Early in the 90s Mr. Reiss emerged as the number 1 expert doing QDRO's (See testimonials in this website). He no longer offers drafter services except for clients that retain him in significant other ways because most divisions have problems because required valuations were not done while the parties were married and he will not encourage problematic divisions.
These days he is kept busy testifying why previous QDROs do not comply with the Final Judgment and these errors are serious enough to warrant litigation and he seldom fails in court. Instead he offers QDRO review services because so many divisions are problematic. Oftentimes, valuation issues were bifurcated and left for another day (see Warning on right) and are at the heart of a 50% marital division. What makes matters so much worse are the following:
1) So many drafter ignored the court order and either draft them to serve the side that paid or draft them to what they thought the order should have been instead of what the court ordered or a division to which the parties agreed.
2) A well known young lawyer who drafts QDRO's brags that he alone decides how the order should have been rather than how it actually reads and he decides issues that only a court should decide. Today he is not alone and more are doing just that. They do not openly admits it, like he does, but instead lie to you and tell you the law requires your signature before it can be entered. There is no federal or state law that requires. When both parties sign they executed an amendment to the final judgment preventing the correct amount be determined by a court, which absent the execution allow its substitution with a new QDRO correcting that amount.
3. Prior elections were not factored in which may represent marital or non-marital property but go to the other spouse, because they could have or should have been valued before divided. Whether it can be done post-judgment depends on a variety of factors, including the specific language the court or parties used in the division. Other matters, like failure to tax-affect, is fatal unless it was specifically reserved in the Final Judgment.
Most benefits are divided in the final judgment with generic language, such as 50% of the marital portion. When this occurs, the exact division was bifurcated, meaning that a valuation must be done or risk getting the wrong amount. This is something that should have been done before a final judgment was entered divorcing you. If you retain someone to draft your QDRO without this information it is extremely likely the amount that will be divided incorrect and it could be off by huge amounts.
If it's wrong by a huge amount and nothing was done to amend your judgment, it can be corrected at any time to conform to the final judgment. But you will need a new QDRO and likely court action to amend it. Most times these QDROS are drafted by QDRO lawyers who generally avoid valuation by getting you and your spouse to approve the QDRO by agreeing that it accurately represents the correct amounts awarded. This is a post-nuptial agreement permanently modifying your final judgment and is irreversible. This could save you a thousand dollars or a few thousand dollars in out of pocket cost but result in a 30% cost in benefit entitlement on what you were awarded or retained as the employee. Florida laws are very complex and your divorce lawyer put you in this position because she or he does not understand retirement benefits.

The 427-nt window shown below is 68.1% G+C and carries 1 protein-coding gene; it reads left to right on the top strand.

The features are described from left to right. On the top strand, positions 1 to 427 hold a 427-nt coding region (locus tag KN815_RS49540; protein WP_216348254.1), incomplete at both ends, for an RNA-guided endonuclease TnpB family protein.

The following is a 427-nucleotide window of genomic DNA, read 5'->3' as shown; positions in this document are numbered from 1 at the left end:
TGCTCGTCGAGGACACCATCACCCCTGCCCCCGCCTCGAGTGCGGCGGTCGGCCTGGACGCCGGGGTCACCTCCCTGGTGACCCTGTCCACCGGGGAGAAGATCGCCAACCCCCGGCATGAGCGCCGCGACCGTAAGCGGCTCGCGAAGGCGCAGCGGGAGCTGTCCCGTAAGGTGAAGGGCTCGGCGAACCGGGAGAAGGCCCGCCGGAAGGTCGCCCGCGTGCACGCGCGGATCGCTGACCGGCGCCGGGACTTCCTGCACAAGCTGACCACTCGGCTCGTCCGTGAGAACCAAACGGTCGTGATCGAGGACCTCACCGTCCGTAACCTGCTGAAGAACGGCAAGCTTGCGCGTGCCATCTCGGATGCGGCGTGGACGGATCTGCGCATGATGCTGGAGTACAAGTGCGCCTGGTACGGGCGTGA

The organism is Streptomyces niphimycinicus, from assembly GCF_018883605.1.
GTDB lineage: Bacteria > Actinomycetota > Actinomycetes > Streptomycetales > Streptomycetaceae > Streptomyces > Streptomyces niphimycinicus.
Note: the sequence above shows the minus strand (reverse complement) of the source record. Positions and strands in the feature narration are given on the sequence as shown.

You should not take this lightly. Depending on the facts, the features of the exact retirement plan, this could hurt either the employee or non-employee spouse with irreversible errors of up to $600,000. There are dozens upon dozens of different fact patters creating likely errors, where which spouse is hurt depends on the specific facts. You can get a glimpse of the more frequent facts and impact by reading this article: QDRO Math.
All retirement benefit plans and many deferred compensation plans contain a non-assignment clause. Its purposes is to protect the benefits earned from attachment by creditors. A court awarding a spouse a percentage of these benefits has to deal with this non-assignment clause. They often overcome this problem by dividing the benefits with a QDRO or a QDRO-like order. The QDRO or QDRO-like mechanism used to divide the perk is based on federal or state laws that allow a family law court to award the benefit through an assignment. The state or federal law authorizing exceptions to the non-assignment clause limits them to spouses involved in matrimonial litigation. These enabling statute were first created in the Retirement Equity Act of 1984, 29 USC 1056(d)(3).
But even before this enabling law, earlier case law found that spouses were not creditors but were actually part of the protected group from garnishment.
There are special problems with dividing municipal plans (in Florida) because our case law erroneously interprets the non-assignment clause to interfere with division. Few states interpret the non-assignment clause to specifically bar spouses from a direct division of benefits making it even more important that valuations are done long before the property is divided.
Mr. Reiss wrote one of the earlier bar journal articles on the subject. Jerry Reiss & A. Matthew Miller, Drafting QDRO’s: A Malpractice Waiting to Happen, Parts I and II. Both parts are available at my LinkedIn profile where both are available to read.
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